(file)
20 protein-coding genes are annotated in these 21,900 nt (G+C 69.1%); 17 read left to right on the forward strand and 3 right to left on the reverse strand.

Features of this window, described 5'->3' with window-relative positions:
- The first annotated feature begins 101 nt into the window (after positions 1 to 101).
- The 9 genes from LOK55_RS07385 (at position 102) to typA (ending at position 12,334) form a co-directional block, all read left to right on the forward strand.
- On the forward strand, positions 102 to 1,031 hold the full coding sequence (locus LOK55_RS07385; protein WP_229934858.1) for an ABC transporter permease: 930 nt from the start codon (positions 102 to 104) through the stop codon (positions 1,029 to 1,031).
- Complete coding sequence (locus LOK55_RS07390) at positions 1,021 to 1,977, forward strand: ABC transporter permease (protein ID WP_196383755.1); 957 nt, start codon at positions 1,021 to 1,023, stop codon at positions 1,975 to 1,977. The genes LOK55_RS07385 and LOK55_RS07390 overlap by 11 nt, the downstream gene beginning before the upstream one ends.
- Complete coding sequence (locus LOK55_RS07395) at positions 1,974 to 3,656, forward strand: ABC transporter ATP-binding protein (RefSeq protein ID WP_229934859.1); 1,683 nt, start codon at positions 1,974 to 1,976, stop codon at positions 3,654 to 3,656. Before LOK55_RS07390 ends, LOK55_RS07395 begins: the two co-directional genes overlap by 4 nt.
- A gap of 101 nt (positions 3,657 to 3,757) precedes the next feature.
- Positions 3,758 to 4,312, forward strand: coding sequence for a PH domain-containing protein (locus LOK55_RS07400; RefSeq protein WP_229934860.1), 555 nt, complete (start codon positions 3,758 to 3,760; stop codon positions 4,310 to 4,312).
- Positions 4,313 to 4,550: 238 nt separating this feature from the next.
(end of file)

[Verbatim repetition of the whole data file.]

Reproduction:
20 protein-coding genes are annotated in these 21,900 nt (G+C 69.1%); 17 read left to right on the forward strand and 3 right to left on the reverse strand.

Features of this window, described 5'->3' with window-relative positions:
- The first annotated feature begins 101 nt into the window (after positions 1 to 101).
- The 9 genes from LOK55_RS07385 (at position 102) to typA (ending at position 12,334) form a co-directional block, all read left to right on the forward strand.
- On the forward strand, positions 102 to 1,031 hold the full coding sequence (locus LOK55_RS07385; protein WP_229934858.1) for an ABC transporter permease: 930 nt from the start codon (positions 102 to 104) through the stop codon (positions 1,029 to 1,031).
- Complete coding sequence (locus LOK55_RS07390) at positions 1,021 to 1,977, forward strand: ABC transporter permease (protein ID WP_196383755.1); 957 nt, start codon at positions 1,021 to 1,023, stop codon at positions 1,975 to 1,977. The genes LOK55_RS07385 and LOK55_RS07390 overlap by 11 nt, the downstream gene beginning before the upstream one ends.
- Complete coding sequence (locus LOK55_RS07395) at positions 1,974 to 3,656, forward strand: ABC transporter ATP-binding protein (RefSeq protein ID WP_229934859.1); 1,683 nt, start codon at positions 1,974 to 1,976, stop codon at positions 3,654 to 3,656. Before LOK55_RS07390 ends, LOK55_RS07395 begins: the two co-directional genes overlap by 4 nt.
- A gap of 101 nt (positions 3,657 to 3,757) precedes the next feature.
- Positions 3,758 to 4,312, forward strand: coding sequence for a PH domain-containing protein (locus LOK55_RS07400; RefSeq protein WP_229934860.1), 555 nt, complete (start codon positions 3,758 to 3,760; stop codon positions 4,310 to 4,312).
- Positions 4,313 to 4,550: 238 nt separating this feature from the next.